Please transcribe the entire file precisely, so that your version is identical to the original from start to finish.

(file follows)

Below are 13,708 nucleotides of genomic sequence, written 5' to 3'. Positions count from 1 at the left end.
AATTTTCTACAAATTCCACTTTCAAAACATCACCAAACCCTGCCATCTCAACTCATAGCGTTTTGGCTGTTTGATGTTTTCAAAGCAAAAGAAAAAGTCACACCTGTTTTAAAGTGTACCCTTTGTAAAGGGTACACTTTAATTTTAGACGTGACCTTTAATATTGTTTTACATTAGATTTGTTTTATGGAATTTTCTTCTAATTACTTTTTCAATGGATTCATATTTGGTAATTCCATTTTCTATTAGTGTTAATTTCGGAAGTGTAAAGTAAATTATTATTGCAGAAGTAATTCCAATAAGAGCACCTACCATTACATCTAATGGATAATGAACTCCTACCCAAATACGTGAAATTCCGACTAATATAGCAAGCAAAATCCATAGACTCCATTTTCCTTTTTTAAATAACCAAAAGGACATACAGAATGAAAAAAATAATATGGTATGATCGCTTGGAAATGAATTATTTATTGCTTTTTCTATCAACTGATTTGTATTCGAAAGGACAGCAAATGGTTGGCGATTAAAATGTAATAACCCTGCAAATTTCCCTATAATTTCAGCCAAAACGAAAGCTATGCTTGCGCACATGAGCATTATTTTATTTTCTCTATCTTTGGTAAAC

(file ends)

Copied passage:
Below are 13,708 nucleotides of genomic sequence, written 5' to 3'. Positions count from 1 at the left end.
AATTTTCTACAAATTCCACTTTCAAAACATCACCAAACCCTGCCATCTCAACTCATAGCGTTTTGGCTGTTTGATGTTTTCAAAGCAAAAGAAAAAGTCACACCTGTTTTAAAGTGTACCCTTTGTAAAGGGTACACTTTAATTTTAGACGTGACCTTTAATATTGTTTTACATTAGATTTGTTTTATGGAATTTTCTTCTAATTACTTTTTCAATGGATTCATATTTGGTAATTCCATTTTCTATTAGTGTTAATTTCGGAAGTGTAAAGTAAATTATTATTGCAGAAGTAATTCCAATAAGAGCACCTACCATTACATCTAATGGATAATGAACTCCTACCCAAATACGTGAAATTCCGACTAATATAGCAAGCAAAATCCATAGACTCCATTTTCCTTTTTTAAATAACCAAAAGGACATACAGAATGAAAAAAATAATATGGTATGATCGCTTGGAAATGAATTATTTATTGCTTTTTCTATCAACTGATTTGTATTCGAAAGGACAGCAAATGGTTGGCGATTAAAATGTAATAACCCTGCAAATTTCCCTATAATTTCAGCCAAAACGAAAGCTATGCTTGCGCACATGAGCATTATTTTATTTTCTCTATCTTTGGTAAAC